Most likely there has been a time when you felt out of control when you were operating a vehicle.

Perhaps you were out on a boat in the middle of a lake or sea when the waves and wind began crashing. You might have been frantically guiding your car along an icy interstate. Maybe the fog surrounding your car made it difficult to tell where the bridge stopped and the space toward the river began.

The circumstances seemed to have more control of your vehicle than you did.

Those are similar feelings to the ones we have had during this pandemic, aren’t they? Every sniffle or cough makes you wonder if somehow you have contracted the disease. Each time you venture out in public, your mind tries to calculate how much more at risk you have become. We seem to be completely at the whim of winds of life.

When life is spinning out of control, we experience a wide range of uncomfortable emotions. The stress of the unknown creates tensions, which touch our physical, mental and spiritual selves. We feel powerless, unable to do anything that would affect the outcome of our circumstances. In reality, we don’t have to be in control, what we seek is a sense that someone we trust is in control. When we were younger, we felt content because we trusted our parents to provide a safe outcome.

The word privilege is being used in today’s news reports on several levels. Beyond the word, there is a sense of blessing that I experienced from the stability of parents who provided for my physical and emotional needs, while not neglecting spiritual needs. On several occasions on these pages, mention has been made that the earliest personal memories are ones that occurred in a church building.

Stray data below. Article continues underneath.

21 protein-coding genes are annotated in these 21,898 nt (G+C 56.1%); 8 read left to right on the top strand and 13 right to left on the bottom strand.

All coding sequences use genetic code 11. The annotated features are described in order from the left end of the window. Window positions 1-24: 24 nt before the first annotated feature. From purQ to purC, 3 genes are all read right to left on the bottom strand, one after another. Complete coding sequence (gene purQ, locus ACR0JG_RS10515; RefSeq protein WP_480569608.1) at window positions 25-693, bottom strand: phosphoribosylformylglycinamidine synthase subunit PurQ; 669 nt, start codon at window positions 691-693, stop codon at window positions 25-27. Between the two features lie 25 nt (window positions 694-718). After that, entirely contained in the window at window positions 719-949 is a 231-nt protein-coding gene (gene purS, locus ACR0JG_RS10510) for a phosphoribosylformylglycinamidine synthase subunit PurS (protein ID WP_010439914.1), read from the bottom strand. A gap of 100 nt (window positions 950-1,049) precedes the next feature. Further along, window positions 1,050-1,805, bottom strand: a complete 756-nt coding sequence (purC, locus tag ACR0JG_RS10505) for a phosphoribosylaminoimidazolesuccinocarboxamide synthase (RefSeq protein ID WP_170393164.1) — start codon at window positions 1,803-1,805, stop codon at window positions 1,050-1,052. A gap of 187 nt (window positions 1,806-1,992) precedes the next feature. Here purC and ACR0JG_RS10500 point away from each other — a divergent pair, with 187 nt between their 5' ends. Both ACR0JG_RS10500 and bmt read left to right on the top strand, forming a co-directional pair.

Not everyone shares that privilege. A Father’s Day column always draws letters from someone whose earthly father displayed more detrimental influences than positive ones. Some indicate the father’s presence left the family while the child was at a very tender age. How important is the presence of a father – especially a father of faith?

Dr. David Popenoe, professor of sociology at Rutgers and co-director of the National Marriage Project, provides a summary: “Fathers are far more than just a ‘second adult’ in the home. Involved fathers – especially biological fathers – bring positive benefits to their children that no other person is as likely to bring. They have a parenting style that is significantly different from that of a mother and that difference is important in healthy child development.” A role model of protection and support steady the fluctuating emotions of the child.

The Psychology Today website, certainly not considered a champion of conservative causes, recently ran an article titled, “Father Absence, Father Deficit, Father Hunger.” While not disparaging single mothers, the article cited the proof of research showing the disastrous results of the absence of a father. The struggles include a diminished self-concept, behavioral problems, delinquency and youth crime, including a tendency toward violence.